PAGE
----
“Technology may be getting smarter, but humans are getting dumber, scientists have warned.Evidence suggests that the IQs of people in the UK, Denmark and Australia have declined in the last decade.Opinion is divided as to whether the trend is long-term, but some researchers believe that humans have already reached intellectual peak.”
I know the statistics presented and studies analyzed were only in the countries mentioned above, but from my perspective, I would say the growing dumber problem is not just in those three Western countries. The United States, as a leader in technology’s introduction and use, is probably leading the parade…DOWN.
The most pessimistic explanation as to why humans seem to be becoming less intelligent is that we have effectively reached our intellectual peak. Between the 1930s and 1980s, the average IQ score in the US rose by three points and in post-war Japan and Denmark, test scores also increased significantly.
But I don’t buy that. I believe there are three major influences that are putting downward pressure on young peoples’ potential IQ’s:
1. Excessive availability and use of digital devices, especially among the younger age cohorts.
Now I know that many “progressive” (in more ways than one) parents can’t wait to get their children’s hands around an iPad or other mobile device. They foolishly think that will accelerate their kids’ learning and put them ahead of the Joneses for college admissions or something. In fact just the opposite lurks. A Kaiser Foundation study found that children and youth use 4-5 times the recommended amount of technology, with potential serious and often life threatening consequences (Kaiser Foundation 2010, Active Healthy Kids Canada 2012).
You think that’s bad? The American Academy of Pediatrics and the Canadian Society of Pediatrics recommend infants aged under 2 years should not have any exposure to technology; kids 3-5 years restricted to one hour a day, and 6-18 years restricted to 2 hours per day! Did you get that mom and dad?
2. Excessive dependence on digital devices for companionship, basic life information and entertainment.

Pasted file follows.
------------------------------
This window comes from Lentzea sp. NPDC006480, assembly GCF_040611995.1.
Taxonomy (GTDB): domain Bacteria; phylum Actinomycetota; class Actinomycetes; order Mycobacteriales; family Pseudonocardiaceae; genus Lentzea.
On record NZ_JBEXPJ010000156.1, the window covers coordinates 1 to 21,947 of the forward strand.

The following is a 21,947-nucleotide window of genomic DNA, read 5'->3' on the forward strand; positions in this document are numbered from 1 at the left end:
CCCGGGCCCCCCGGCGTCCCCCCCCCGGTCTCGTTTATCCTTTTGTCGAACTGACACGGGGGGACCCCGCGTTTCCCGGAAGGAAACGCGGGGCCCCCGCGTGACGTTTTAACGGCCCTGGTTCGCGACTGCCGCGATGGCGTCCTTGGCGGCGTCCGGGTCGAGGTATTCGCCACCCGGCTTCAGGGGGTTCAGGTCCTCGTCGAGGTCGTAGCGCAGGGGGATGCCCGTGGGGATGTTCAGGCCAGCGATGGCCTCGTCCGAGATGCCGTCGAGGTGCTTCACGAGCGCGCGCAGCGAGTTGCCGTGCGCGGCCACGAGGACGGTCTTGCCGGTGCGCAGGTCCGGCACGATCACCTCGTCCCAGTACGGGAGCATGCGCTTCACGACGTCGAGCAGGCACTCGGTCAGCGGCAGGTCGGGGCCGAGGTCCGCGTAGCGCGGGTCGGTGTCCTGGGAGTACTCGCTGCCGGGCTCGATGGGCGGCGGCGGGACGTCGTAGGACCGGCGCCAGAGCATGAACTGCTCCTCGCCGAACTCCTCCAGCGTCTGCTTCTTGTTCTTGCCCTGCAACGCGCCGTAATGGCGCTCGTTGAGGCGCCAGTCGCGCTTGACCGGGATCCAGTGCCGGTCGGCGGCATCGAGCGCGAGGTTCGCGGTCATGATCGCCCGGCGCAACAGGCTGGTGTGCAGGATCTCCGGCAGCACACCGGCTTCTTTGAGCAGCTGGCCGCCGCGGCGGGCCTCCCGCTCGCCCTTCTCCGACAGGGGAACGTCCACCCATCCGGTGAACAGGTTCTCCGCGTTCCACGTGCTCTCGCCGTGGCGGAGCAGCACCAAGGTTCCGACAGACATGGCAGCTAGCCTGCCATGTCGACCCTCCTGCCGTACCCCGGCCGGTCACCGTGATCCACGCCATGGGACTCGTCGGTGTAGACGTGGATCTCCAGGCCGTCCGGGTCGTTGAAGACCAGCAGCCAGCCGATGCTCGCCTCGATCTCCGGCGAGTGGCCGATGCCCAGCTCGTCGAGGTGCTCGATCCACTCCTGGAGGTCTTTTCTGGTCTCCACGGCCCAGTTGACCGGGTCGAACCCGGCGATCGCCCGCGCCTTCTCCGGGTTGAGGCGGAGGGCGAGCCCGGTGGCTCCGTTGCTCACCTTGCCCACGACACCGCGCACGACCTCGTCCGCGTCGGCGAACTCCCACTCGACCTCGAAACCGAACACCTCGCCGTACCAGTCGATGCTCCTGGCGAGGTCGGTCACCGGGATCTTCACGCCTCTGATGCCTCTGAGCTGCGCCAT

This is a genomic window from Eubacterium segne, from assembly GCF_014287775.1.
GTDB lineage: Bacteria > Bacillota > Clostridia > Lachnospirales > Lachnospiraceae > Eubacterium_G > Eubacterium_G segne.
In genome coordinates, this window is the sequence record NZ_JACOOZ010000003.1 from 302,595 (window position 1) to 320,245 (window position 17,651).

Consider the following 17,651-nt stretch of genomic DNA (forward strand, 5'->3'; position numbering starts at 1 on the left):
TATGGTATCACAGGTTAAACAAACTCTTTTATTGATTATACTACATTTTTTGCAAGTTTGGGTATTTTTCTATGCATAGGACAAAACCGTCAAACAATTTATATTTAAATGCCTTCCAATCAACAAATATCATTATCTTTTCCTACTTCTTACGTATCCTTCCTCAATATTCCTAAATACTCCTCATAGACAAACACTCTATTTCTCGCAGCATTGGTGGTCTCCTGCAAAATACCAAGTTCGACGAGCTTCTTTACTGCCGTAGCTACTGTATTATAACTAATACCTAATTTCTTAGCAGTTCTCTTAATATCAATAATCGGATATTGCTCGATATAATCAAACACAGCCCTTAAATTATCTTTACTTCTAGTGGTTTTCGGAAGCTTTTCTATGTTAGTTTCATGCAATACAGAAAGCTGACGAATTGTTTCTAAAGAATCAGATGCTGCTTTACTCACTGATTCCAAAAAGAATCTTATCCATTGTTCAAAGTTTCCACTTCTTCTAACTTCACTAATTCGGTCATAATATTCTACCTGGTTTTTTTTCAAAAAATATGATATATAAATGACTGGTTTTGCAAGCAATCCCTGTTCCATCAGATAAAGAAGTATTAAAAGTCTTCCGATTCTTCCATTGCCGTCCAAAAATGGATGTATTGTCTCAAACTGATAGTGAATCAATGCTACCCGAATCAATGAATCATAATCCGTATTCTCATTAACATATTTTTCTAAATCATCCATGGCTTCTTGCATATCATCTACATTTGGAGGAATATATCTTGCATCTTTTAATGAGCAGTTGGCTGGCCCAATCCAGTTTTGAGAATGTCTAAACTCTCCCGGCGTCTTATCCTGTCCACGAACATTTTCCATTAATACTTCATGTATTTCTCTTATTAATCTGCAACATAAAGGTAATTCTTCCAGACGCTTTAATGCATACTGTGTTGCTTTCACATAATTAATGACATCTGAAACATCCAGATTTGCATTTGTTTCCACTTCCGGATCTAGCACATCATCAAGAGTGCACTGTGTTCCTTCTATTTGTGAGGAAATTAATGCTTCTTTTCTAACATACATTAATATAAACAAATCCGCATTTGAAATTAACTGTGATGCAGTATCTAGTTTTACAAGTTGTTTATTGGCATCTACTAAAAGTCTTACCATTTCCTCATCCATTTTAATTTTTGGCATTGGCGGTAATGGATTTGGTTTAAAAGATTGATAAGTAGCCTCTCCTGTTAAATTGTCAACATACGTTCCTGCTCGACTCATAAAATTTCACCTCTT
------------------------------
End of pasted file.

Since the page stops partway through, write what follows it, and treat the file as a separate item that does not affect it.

This one stems from the problem set up in #1 above. Young and even middle-age people today depend on their digital devices for way too many things. If you’re feeling lonely, text a friend or connect virtually through their Facebook or Instagram photos. Checking out at retail and not sure how much change you get from a $50.00 bill on a $46.21 purchase? No problem. Your cell phone calculator will tell you. Hell, rather than observe and learn from the rich, stimulating human theater going on around you, why not watch a movie on your device and listen through your ear buds. You may be physically on the subway, but not mentally.Tune out, man!
We shouldn’t be surprised that digital device addiction is growing at an alarming rate.
3. Fewer and fewer people read BOOKS anymore, and that is a bad thing.
The Atlantic has a piece titled The Decline of the American Book Lover. We’re talking here about all books, but the decline in read hard cover tomes is disturbing. From the Atlantic, “Without question, the American bookworm is a rarer species than two or three decades ago, when we didn’t enjoy today’s abundance of highly distracting gadgets. In 1978, Gallup found that 42 percent of adults had read 11 books or more in the past year. Today, Pew finds that just 28 percent hit the 11 mark.”
And for people who don’t read, their vocabulary is just like a muscle, it atrophies without use/exercise. And most educators accept that if vocabulary shrinks it threatens learning, confidence, future job prospects, relationships, and even the ability to understand a joke. And that means you’re DUMBER.
So there you have it. It appears people in the developed countries are losing little bits of their aggregate IQ over time. I would bet it is not as pronounced in Asian countries even with their astronomical rates of digital device use (probably because of the Asians stronger commitment to and parental pressure on education; but give them a generation or two and they may well drift down to more Western levels).
What’s it mean for branding?
Duh … I don’t know.